Magnetic Implant Could Someday Deliver Medication

By Pat Anson, Editor

Over the years scientists have developed a variety of drug delivery systems designed to help patients take medications more safely – from pumps to implants to pills made with abuse-deterrent formulas.

Researchers at the University of British Columbia have now developed one of the strangest ones yet -- a magnetic drug implant -- that could offer an alternative for pain patients who don’t like pills or injections and fear the idea of having a pain pump installed.

“This could one day be used for administering painkillers, hormones, chemotherapy drugs and other treatments for a wide range of health conditions. In the next few years we hope to be able to test it for long-term use and for viability in living models,” said Mu Chiao, PhD, a professor of mechanical engineering at UBC.

COURTESY UBC

COURTESY UBC

The magnetic device – a silicone sponge with magnetic carbonyl iron particles wrapped in a polymer layer – is just six millimetres (about a quarter of an inch) in diameter. The drug is injected into the device and then surgically implanted in the area being treated.

Researchers tested the device on animal tissue in the lab using the prostate cancer drug docetaxel. They found that it was able to deliver the drug on demand even after repeated use. The drug also produced an effect on cancer cells comparable to that of freshly administered docetaxel, proving that drugs stored in the device remain effective.

Passing a magnet over the patient’s skin activates the device by deforming the sponge and triggering the release of the drug into surrounding tissue.

The University of British Columbia released this short video to show how it works:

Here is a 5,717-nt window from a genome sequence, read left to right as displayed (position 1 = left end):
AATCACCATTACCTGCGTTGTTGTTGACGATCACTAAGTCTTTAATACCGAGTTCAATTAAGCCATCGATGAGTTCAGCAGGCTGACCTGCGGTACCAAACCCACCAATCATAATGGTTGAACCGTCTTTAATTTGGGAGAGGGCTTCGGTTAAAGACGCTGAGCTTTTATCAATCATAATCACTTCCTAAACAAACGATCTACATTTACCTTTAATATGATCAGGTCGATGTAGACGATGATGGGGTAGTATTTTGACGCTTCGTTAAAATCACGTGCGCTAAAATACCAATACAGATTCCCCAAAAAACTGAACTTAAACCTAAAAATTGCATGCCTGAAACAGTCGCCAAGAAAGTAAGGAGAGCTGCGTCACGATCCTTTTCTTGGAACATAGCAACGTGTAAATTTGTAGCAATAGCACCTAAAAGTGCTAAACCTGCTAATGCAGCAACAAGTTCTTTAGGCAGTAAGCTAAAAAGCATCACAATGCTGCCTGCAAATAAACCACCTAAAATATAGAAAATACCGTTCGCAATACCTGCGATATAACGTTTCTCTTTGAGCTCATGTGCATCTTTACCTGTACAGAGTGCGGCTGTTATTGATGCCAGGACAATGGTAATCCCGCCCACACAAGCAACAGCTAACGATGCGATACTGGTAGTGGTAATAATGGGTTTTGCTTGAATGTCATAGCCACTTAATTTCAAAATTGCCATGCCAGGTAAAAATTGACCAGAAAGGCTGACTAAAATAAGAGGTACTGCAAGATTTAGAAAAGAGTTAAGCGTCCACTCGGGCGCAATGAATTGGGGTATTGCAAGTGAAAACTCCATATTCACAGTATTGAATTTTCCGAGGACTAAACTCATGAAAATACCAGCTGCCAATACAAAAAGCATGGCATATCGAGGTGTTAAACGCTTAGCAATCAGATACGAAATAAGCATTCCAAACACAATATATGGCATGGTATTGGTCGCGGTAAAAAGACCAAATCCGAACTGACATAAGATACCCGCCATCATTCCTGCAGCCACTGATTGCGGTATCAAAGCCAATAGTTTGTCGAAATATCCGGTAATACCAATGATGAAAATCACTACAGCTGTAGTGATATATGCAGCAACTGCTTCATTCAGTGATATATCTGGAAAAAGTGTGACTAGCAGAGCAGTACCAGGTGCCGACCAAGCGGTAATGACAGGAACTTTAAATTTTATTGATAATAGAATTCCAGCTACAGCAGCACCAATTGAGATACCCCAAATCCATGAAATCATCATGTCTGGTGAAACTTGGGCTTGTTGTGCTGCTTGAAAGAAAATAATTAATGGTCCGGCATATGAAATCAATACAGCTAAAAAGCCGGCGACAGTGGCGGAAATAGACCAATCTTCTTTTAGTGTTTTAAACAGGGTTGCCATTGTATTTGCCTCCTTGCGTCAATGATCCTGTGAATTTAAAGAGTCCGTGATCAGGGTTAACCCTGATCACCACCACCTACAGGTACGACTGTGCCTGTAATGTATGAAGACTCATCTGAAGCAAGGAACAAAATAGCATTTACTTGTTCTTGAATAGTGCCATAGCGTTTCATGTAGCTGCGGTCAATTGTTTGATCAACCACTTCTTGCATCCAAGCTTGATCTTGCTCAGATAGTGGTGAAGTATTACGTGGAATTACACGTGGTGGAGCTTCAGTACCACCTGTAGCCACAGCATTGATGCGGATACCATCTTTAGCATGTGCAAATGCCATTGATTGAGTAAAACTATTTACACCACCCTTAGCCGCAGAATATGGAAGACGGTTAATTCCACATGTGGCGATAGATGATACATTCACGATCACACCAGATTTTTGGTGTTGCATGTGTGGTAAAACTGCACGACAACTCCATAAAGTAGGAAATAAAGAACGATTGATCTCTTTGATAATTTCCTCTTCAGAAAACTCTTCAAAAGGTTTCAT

“Drug implants can be safe and effective for treating many conditions, and magnetically controlled implants are particularly interesting because you can adjust the dose after implantation by using different magnet strengths. Many other implants lack that feature,” said Ali Shademani, a PhD student in the biomedical engineering program at UBC, who was lead author of a study published in the journal Advanced Functional Materials.

Implants such as Probuphine – which was approved last year by the Food and Drug Administration to treat opioid addiction -- cannot be adjusted to deliver different medication levels once they are implanted.

The UBC researchers say actively controlling drug delivery is important not only for treating pain, but for conditions like diabetes, where the required dose and timing of insulin varies from patient to patient.

“This device lets you release the actual dose that the patient needs when they need it, and it’s sufficiently easy to use that patients could administer their own medication one day without having to go to a hospital,” said co-author John Jackson, a research scientist in UBC’s faculty of pharmaceutical sciences.